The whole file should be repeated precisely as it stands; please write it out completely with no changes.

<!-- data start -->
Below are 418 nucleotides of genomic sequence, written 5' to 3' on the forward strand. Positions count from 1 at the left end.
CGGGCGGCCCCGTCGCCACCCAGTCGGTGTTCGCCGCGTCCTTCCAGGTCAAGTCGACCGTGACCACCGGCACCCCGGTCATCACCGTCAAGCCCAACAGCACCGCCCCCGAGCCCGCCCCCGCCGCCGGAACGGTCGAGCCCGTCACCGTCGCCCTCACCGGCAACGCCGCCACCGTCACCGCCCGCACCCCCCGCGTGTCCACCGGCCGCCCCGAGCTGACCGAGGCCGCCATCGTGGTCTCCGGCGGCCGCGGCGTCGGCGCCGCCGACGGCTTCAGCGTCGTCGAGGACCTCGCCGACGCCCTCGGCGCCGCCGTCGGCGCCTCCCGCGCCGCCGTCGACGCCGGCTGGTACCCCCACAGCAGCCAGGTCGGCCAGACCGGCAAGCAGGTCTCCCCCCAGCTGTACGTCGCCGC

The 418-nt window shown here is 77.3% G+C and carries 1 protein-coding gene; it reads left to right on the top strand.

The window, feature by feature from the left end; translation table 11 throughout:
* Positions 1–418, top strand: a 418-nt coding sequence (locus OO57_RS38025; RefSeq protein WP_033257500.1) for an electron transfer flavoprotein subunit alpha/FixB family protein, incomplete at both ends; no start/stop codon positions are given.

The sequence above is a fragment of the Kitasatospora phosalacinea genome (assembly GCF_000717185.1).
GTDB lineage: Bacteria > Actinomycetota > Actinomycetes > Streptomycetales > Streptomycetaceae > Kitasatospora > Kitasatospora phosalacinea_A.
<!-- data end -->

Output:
Below are 418 nucleotides of genomic sequence, written 5' to 3' on the forward strand. Positions count from 1 at the left end.
CGGGCGGCCCCGTCGCCACCCAGTCGGTGTTCGCCGCGTCCTTCCAGGTCAAGTCGACCGTGACCACCGGCACCCCGGTCATCACCGTCAAGCCCAACAGCACCGCCCCCGAGCCCGCCCCCGCCGCCGGAACGGTCGAGCCCGTCACCGTCGCCCTCACCGGCAACGCCGCCACCGTCACCGCCCGCACCCCCCGCGTGTCCACCGGCCGCCCCGAGCTGACCGAGGCCGCCATCGTGGTCTCCGGCGGCCGCGGCGTCGGCGCCGCCGACGGCTTCAGCGTCGTCGAGGACCTCGCCGACGCCCTCGGCGCCGCCGTCGGCGCCTCCCGCGCCGCCGTCGACGCCGGCTGGTACCCCCACAGCAGCCAGGTCGGCCAGACCGGCAAGCAGGTCTCCCCCCAGCTGTACGTCGCCGC

The 418-nt window shown here is 77.3% G+C and carries 1 protein-coding gene; it reads left to right on the top strand.

The window, feature by feature from the left end; translation table 11 throughout:
* Positions 1–418, top strand: a 418-nt coding sequence (locus OO57_RS38025; RefSeq protein WP_033257500.1) for an electron transfer flavoprotein subunit alpha/FixB family protein, incomplete at both ends; no start/stop codon positions are given.

The sequence above is a fragment of the Kitasatospora phosalacinea genome (assembly GCF_000717185.1).
GTDB lineage: Bacteria > Actinomycetota > Actinomycetes > Streptomycetales > Streptomycetaceae > Kitasatospora > Kitasatospora phosalacinea_A.